For the latest Indie-view, I caught up with Matt Sainsbury of DigitallyDownloaded.net to talk about A Week On The Water, the ambitious next entry in the My Time With Dee Dee visual novel series.
If you’re going to go to the effort of commissioning artwork for website mascot, why not go all the way and turn that mascot into the star of a whole series of games? That was what Matt Sainsbury (a friend of Shindig) was thinking when he started the My Time With Dee Dee series of visual novels: after creating the beautiful Dee Dee as a mascot for DigitallyDownloaded.net, developing a visual novel around her seemed like the natural next step.
But, Matt being Matt—if you’ve ever read DDNet, you’ll know he likes to go deep in his analysis and draw on a lot of other schools of criticism than just games—a Dee Dee game was never going to be something shallow or thoughtless. Instead, the goal is to use the character as a sort of “virtual actor” to explore, deconstruct, and teach about different narrative genres and philosophical concepts, from erotic thrillers to existentialism to Sade. That isn’t to say they’re dry or dense—quite the opposite, with charming characters and witty writing—but they’re also games that want to make you think, with the added bonus of essays and suggestions for further reading, for those who want to delve deeper.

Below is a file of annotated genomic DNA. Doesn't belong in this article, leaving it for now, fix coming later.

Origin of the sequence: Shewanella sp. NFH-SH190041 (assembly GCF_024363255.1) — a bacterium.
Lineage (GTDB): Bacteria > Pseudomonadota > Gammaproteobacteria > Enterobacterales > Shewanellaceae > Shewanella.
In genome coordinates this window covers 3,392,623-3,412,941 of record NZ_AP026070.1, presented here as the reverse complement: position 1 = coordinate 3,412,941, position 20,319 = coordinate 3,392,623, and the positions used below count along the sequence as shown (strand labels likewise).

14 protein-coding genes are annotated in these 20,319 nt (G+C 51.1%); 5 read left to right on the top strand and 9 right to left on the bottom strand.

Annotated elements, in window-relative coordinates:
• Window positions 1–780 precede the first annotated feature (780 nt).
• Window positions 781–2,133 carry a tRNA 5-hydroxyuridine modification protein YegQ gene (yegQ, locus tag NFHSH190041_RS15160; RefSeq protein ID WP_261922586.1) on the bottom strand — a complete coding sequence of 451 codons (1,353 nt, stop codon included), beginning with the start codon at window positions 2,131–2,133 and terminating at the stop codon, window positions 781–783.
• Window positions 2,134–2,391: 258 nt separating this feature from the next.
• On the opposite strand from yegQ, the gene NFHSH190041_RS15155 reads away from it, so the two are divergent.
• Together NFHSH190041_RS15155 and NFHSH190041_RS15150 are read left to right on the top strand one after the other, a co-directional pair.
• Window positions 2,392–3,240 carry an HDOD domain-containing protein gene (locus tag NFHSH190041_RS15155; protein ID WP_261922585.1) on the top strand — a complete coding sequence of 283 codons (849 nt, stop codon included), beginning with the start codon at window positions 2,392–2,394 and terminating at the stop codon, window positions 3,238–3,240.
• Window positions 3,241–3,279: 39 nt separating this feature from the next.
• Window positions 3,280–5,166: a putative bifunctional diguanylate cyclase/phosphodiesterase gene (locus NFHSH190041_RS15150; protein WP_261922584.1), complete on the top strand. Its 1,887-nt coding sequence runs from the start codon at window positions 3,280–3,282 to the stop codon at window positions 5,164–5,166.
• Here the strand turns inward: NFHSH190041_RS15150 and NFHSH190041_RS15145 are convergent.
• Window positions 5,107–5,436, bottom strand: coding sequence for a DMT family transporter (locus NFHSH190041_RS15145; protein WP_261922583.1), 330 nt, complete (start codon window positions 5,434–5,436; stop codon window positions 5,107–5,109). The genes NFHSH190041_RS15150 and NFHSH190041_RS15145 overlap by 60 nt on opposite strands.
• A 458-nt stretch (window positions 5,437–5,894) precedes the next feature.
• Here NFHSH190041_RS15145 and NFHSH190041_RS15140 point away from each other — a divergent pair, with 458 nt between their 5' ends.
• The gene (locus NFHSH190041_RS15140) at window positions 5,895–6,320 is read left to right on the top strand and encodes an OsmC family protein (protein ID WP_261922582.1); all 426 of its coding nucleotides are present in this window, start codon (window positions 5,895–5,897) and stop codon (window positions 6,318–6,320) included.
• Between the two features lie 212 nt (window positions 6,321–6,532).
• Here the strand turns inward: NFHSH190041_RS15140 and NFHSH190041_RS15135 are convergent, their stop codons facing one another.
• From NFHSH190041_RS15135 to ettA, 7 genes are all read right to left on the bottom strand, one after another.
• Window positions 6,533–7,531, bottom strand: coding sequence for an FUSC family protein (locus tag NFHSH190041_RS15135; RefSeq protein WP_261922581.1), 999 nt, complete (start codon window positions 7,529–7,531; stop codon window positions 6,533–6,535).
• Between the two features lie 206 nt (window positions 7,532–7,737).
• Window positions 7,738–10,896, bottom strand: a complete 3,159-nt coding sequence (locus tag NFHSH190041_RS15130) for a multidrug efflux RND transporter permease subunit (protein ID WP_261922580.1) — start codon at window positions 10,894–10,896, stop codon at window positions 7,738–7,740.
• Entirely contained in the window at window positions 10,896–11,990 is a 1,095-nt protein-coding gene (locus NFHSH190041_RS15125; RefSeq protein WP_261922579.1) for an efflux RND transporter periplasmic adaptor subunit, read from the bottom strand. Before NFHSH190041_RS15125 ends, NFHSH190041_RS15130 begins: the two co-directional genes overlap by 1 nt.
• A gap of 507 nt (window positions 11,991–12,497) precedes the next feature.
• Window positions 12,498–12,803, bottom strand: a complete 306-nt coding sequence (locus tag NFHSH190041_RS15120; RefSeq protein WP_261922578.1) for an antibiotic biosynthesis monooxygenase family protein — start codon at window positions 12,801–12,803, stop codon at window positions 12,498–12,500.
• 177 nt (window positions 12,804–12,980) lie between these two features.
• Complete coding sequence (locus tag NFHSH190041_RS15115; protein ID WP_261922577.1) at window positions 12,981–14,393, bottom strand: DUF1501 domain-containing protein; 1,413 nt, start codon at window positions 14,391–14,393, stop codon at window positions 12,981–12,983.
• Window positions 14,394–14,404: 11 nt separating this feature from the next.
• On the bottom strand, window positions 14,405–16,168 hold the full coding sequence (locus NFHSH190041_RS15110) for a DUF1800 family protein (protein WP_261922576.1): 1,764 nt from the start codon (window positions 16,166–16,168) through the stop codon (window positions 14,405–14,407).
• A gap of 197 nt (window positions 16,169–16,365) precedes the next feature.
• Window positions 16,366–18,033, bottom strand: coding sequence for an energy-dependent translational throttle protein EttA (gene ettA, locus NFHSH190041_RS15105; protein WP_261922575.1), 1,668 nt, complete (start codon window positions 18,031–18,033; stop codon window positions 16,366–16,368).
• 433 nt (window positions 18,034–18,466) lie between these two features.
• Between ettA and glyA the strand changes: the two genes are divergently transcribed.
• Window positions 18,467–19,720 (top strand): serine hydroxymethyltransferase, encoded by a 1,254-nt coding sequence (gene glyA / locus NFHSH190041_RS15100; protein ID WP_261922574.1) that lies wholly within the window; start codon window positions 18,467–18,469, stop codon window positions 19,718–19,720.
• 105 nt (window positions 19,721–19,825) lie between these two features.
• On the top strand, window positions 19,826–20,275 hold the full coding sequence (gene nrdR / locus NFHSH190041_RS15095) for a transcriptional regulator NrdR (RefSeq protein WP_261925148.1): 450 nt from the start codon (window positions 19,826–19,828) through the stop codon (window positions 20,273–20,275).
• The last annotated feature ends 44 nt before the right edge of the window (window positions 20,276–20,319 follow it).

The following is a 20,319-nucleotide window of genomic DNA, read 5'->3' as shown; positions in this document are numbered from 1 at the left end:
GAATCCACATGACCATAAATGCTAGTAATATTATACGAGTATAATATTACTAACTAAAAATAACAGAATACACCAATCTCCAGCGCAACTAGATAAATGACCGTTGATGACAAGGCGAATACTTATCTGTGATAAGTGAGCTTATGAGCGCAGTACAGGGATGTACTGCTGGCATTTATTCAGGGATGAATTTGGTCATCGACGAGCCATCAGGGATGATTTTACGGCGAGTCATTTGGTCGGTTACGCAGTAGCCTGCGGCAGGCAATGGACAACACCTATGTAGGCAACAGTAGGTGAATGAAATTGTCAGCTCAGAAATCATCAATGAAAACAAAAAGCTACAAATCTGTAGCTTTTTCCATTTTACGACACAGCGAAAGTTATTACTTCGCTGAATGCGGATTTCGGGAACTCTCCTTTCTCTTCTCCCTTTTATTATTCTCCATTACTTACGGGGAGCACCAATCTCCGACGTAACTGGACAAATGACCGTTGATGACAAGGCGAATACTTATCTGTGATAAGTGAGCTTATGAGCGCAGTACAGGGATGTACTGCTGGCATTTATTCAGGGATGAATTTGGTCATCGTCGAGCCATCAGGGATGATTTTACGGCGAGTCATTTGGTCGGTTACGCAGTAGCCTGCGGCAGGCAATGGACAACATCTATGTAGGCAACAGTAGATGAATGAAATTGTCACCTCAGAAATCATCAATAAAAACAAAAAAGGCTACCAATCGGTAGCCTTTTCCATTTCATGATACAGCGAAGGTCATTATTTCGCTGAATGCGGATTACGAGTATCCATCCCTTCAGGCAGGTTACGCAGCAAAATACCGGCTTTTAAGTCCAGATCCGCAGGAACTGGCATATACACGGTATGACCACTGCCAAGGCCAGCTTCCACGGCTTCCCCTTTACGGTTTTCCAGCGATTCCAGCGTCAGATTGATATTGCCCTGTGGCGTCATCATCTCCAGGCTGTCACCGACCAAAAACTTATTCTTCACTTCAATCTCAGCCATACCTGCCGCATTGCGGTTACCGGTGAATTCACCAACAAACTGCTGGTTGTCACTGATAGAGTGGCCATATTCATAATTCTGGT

The next game in the series, A Week On The Water, looks like a comparatively lighter affair: “a light-hearted, flirty and sexy comedy with a warm beat and rhythm”, though not without its twists and thought-provoking surprises. It’s also the most ambitious-looking Dee Dee game to date, so I had to get in touch with Matt to find out more about it.
Shindig: How did you come up with the idea for A Week On The Water?